Disappointing Loss Drops WVU To 3-2

Bottle the run, beat West Virginia. It's the strategy now, as Maryland stuffed the spread and exploded for 28 first quarter points to defeat WVU 48-17 Saturday at Mountaineer Field.

Maryland became the second team to stop the WVU rushing game and the second team to use the same formula to beat the Mountaineers this year. UM developed an eerily similar feel to Wisconsin by combining the ability to stop the run with solid run blocking and completions to wide open receivers.

The bigger Terps (4-2, 0-1 ACC) used the muscle to physically beat the Mountaineers (3-2) up front and hold Avon Cobourne in check while being able to run themselves.

Scott McBrien's return proved eventful only for the junior himself as he completed 8 of 18 passes for 162 yards and 1 touchdown. He threw for 135 yards and a touchdown and ran for another score in the first half.

McBrien was helped by freshman running back Josh Allen, who racked up 99 yards on 11 carries and scored twice in the first quarter. Allen, in carrying 16 times for 116 yards, became the first Maryland freshman, true or redshirted, to rush for more than 100 yards in a game since 1998.

Maryland added a punt return for touchdown and McBrien's two scores to tally 28 first-quarter points. It was UM's most since it tallied 29 against Duke in October of 1982, a span of 225 games.

The Terps would have had more, but West Virginia forced two turnovers – both in Terrapin territory -- and got just three points out of them.

Cobourne was also bottled up for the first 30 minutes. Outside of a 43-yard burst up the middle in the second quarter, the nation's leading rusher had 42 first half yards. He finished with 123 and a touchdowns.

"Offensively, we weren't pressing the line of scrimmage. We were hit and miss, and mostly miss, on offense," said a visibly disappointed Rich Rodriguez after the game.

Maryland and McBrien got the lead on its first possession. The Terps moved 44 yards in four plays with McBrien providing the capper, a 21-yard end around for the score.

West Virginia then nearly got a break on special teams as Angel Estrada forced Steve Suter to fumble the Mountaineer punt. The sophomore was able to recover. The squads exchanged possessions, then Maryland got the break as Allen busted a 70-yard run up the middle to put UM ahead 14-0.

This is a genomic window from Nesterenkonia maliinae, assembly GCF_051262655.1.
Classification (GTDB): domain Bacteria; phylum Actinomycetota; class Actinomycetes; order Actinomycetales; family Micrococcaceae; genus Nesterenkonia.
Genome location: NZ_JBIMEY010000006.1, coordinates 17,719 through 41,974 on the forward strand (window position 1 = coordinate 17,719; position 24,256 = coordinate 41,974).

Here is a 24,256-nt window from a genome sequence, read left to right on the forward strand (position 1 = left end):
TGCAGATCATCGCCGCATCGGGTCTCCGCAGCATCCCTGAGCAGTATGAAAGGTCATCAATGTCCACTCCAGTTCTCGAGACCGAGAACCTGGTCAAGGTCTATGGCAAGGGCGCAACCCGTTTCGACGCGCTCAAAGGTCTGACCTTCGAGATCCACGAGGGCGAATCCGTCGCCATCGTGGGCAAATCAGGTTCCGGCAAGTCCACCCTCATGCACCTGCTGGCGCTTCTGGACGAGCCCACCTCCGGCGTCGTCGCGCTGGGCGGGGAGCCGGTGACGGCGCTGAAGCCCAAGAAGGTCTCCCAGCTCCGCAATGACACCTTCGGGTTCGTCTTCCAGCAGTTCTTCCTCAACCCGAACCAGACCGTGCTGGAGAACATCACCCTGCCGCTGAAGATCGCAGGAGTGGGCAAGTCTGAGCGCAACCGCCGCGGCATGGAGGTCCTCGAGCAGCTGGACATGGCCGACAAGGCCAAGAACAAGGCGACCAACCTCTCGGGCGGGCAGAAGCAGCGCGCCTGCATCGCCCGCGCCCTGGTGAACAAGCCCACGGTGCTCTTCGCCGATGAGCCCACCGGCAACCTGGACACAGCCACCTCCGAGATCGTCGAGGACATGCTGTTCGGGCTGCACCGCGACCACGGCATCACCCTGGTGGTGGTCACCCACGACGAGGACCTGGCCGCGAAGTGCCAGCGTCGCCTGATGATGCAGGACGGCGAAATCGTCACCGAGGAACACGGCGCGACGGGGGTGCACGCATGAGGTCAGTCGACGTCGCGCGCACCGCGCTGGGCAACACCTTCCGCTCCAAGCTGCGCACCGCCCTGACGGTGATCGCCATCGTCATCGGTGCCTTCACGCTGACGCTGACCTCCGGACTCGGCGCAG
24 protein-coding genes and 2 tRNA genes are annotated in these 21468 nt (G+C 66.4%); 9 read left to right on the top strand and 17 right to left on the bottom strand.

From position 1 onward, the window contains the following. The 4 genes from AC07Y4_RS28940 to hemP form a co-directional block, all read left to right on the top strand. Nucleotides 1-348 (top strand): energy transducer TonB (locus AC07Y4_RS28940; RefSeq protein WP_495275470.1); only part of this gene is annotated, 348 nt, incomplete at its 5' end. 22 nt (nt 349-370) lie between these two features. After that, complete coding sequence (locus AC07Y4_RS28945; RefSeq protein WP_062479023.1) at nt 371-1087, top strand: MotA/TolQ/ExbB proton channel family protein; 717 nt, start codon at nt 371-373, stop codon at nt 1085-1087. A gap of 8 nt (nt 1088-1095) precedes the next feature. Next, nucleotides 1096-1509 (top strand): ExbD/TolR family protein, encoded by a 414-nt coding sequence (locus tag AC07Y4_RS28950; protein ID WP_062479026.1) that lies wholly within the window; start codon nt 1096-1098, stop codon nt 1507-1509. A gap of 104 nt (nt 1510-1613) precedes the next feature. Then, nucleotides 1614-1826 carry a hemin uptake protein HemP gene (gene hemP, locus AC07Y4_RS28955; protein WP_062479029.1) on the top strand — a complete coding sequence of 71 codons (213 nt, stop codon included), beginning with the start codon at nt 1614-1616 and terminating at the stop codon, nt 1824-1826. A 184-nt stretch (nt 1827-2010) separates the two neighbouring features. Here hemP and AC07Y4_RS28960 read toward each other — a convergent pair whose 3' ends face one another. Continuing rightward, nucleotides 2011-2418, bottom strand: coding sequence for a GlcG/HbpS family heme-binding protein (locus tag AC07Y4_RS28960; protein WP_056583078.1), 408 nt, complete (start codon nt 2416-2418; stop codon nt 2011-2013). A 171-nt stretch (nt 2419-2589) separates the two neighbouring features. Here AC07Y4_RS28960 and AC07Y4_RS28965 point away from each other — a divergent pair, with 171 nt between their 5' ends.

Marshall threw his first interception of the season on the next drive, and on the first play McBrien hit Jafar Williams with a nice 45-yard touchdown catch. Maryland finished off its barrage with an 80-yard punt return for a touchdown.

By that time West Virginia played itself out of the game. Maryland scored again to lead 35-0. McBrien connected on passes of 28 and 12 yards on the drive. Allen rushed eight times for 25 yards as UM grinded it out on WVU.

The Mountaineers, off a six-play, 72-yard march, broke the shutout on a six-yard Cobourne keeper to make the score 35-7 with 4:25 left before halftime. The big play was Marshall's 23-yard catch-and-run to Travis Garvin.

The Mountaineers forced a three-and-out, but Maryland answered with one of its own.

On the ensuing series Wiley forced a mishandled pitch from McBrien to Allen and Adam Lehnortt recovered.

The Blue and Gold, needing seven points, went nowhere in three plays. Marshall misfired to the end zone on second down and WVU had to settle for a 41-yard Todd James field goal as the half ended for a 35-10 UM lead.

West Virginia then provided hope when it went 59 yards on 14 plays to bring the score to 35-17 on a four-yard rollout pass from Marshall to tight end Tory Johnson with 8:20 left in the third quarter. Marshall and Cobourne combined for 34 yards on the drive.

Maryland was able to answer with a solid drive capped by an 37-yard Nick Novak field goal that stopped the comeback effort with two minutes left in the third quarter. It was sealed when Marshall was intercepted on WVU's next drive by Dominique Foxworth. Novak hit a 46-yard field goal for a 41-17 lead entering the fourth quarter that started the mass exodus by WVU fans.

"I asked them to play with their heads and they did just that," Maryland head coach Ralph Friedgen ssaid afterward. "WVU came out with a lot of momentum in the second half. I told my team it was a game of who wanted it more, and we had a good performance today."

In all, WVU proved it couldn't throw without the run as Marshall looked hesitant and unsure in the pocket and missed several open receivers. McBrien, conversely, appeared to have a solid grasp of the more physical Terrapin offense and was able, through no pass rush and cushioning coverage, to pick apart the Blue and Gold.

West Virginia opens Big East play Oct. 12 at Rutgers, a 3:30 p.m. kick. Maryland is at home against Georgia Tech.


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